In 2013, KBT started a two-year project with employments of peer support specialists in various outreach teams in Central Norway Regional Health Authority.
The goal of this evaluation was to take a closer look at the experiences with peer supporters work with the users, and their role as reflecting partners for the other team members. We also looked into how the specialists had contributed to cultural alterations within the teams.
Both teams in the project saw the peer specialists as useful for the patients, and felt they provided the users with a sense of hope. They felt the specialists challenged them, either in their work or in their attitudes, by providing different solutions and perspectives to the tasks at hand. The teams emphasized that the peer support workers were good at questioning the decisions being taken.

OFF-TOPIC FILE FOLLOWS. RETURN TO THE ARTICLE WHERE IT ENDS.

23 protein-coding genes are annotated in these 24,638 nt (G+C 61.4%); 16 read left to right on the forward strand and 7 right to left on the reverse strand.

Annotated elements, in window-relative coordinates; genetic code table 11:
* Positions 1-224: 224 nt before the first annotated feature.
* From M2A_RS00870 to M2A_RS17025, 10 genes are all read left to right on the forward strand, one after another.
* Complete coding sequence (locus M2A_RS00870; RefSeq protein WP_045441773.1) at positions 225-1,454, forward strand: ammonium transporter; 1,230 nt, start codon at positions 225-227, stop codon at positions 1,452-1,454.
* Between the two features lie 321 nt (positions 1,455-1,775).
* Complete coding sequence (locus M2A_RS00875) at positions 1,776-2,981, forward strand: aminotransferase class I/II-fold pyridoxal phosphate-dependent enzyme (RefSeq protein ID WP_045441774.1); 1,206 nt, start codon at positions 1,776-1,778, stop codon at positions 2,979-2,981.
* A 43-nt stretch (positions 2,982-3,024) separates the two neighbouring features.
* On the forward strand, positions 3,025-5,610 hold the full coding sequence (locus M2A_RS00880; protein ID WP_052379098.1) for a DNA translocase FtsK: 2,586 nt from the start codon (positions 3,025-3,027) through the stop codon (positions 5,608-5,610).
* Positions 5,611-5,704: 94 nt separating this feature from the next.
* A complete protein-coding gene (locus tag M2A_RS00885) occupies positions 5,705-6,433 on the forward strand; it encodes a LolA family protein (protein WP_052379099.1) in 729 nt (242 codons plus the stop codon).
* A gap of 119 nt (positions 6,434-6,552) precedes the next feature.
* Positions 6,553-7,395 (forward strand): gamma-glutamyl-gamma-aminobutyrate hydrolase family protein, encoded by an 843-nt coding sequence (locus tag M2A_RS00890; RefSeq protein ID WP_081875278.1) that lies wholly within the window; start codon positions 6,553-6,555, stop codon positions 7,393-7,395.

The teams felt the specialists were important both in the work with the users, and in discussions where the teams reflected around their practice. It was important that the experience-based competency was requested, and that there existed an arena in which they hot to voice their viewpoints. There did, however, appear to be a challenge for both parties that the roles of the specialists were not so clearly defined.
Juni Raak Høiseth
Ingvild M. Kvisle
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